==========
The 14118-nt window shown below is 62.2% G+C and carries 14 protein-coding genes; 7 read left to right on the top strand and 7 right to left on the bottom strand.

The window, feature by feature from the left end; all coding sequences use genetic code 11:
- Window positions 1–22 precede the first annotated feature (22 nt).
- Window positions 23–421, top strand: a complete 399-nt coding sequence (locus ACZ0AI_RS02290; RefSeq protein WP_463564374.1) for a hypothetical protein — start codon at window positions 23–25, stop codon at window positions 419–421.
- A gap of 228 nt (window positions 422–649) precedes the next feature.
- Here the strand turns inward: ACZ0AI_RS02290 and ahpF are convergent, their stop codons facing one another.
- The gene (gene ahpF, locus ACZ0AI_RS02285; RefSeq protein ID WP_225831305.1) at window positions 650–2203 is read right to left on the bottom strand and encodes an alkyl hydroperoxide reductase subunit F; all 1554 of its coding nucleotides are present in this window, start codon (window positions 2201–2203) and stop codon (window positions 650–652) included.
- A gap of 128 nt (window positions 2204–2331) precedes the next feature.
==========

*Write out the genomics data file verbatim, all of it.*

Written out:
The 14118-nt window shown below is 62.2% G+C and carries 14 protein-coding genes; 7 read left to right on the top strand and 7 right to left on the bottom strand.

The window, feature by feature from the left end; all coding sequences use genetic code 11:
- Window positions 1–22 precede the first annotated feature (22 nt).
- Window positions 23–421, top strand: a complete 399-nt coding sequence (locus ACZ0AI_RS02290; RefSeq protein WP_463564374.1) for a hypothetical protein — start codon at window positions 23–25, stop codon at window positions 419–421.
- A gap of 228 nt (window positions 422–649) precedes the next feature.
- Here the strand turns inward: ACZ0AI_RS02290 and ahpF are convergent, their stop codons facing one another.
- The gene (gene ahpF, locus ACZ0AI_RS02285; RefSeq protein ID WP_225831305.1) at window positions 650–2203 is read right to left on the bottom strand and encodes an alkyl hydroperoxide reductase subunit F; all 1554 of its coding nucleotides are present in this window, start codon (window positions 2201–2203) and stop codon (window positions 650–652) included.
- A gap of 128 nt (window positions 2204–2331) precedes the next feature.